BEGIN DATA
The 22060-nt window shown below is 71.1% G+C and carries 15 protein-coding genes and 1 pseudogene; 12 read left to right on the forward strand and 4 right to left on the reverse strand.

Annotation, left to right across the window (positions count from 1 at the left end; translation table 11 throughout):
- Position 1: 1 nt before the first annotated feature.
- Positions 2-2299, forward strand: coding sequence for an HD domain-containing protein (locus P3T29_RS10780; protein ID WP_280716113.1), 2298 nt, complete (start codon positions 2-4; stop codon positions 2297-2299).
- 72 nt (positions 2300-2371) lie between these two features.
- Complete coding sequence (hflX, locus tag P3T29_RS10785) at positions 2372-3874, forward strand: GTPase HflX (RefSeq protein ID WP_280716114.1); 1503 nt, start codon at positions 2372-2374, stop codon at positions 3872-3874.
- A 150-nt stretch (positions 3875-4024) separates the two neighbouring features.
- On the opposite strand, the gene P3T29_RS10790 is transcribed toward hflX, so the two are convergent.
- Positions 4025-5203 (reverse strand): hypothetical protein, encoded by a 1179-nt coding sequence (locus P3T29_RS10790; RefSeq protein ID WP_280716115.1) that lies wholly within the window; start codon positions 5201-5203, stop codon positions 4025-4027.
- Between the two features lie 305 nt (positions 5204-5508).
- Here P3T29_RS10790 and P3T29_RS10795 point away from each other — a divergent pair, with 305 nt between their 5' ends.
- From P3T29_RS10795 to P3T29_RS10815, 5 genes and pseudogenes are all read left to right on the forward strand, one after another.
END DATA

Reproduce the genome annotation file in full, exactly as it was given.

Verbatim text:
The 22060-nt window shown below is 71.1% G+C and carries 15 protein-coding genes and 1 pseudogene; 12 read left to right on the forward strand and 4 right to left on the reverse strand.

Annotation, left to right across the window (positions count from 1 at the left end; translation table 11 throughout):
- Position 1: 1 nt before the first annotated feature.
- Positions 2-2299, forward strand: coding sequence for an HD domain-containing protein (locus P3T29_RS10780; protein ID WP_280716113.1), 2298 nt, complete (start codon positions 2-4; stop codon positions 2297-2299).
- 72 nt (positions 2300-2371) lie between these two features.
- Complete coding sequence (hflX, locus tag P3T29_RS10785) at positions 2372-3874, forward strand: GTPase HflX (RefSeq protein ID WP_280716114.1); 1503 nt, start codon at positions 2372-2374, stop codon at positions 3872-3874.
- A 150-nt stretch (positions 3875-4024) separates the two neighbouring features.
- On the opposite strand, the gene P3T29_RS10790 is transcribed toward hflX, so the two are convergent.
- Positions 4025-5203 (reverse strand): hypothetical protein, encoded by a 1179-nt coding sequence (locus P3T29_RS10790; RefSeq protein ID WP_280716115.1) that lies wholly within the window; start codon positions 5201-5203, stop codon positions 4025-4027.
- Between the two features lie 305 nt (positions 5204-5508).
- Here P3T29_RS10790 and P3T29_RS10795 point away from each other — a divergent pair, with 305 nt between their 5' ends.
- From P3T29_RS10795 to P3T29_RS10815, 5 genes and pseudogenes are all read left to right on the forward strand, one after another.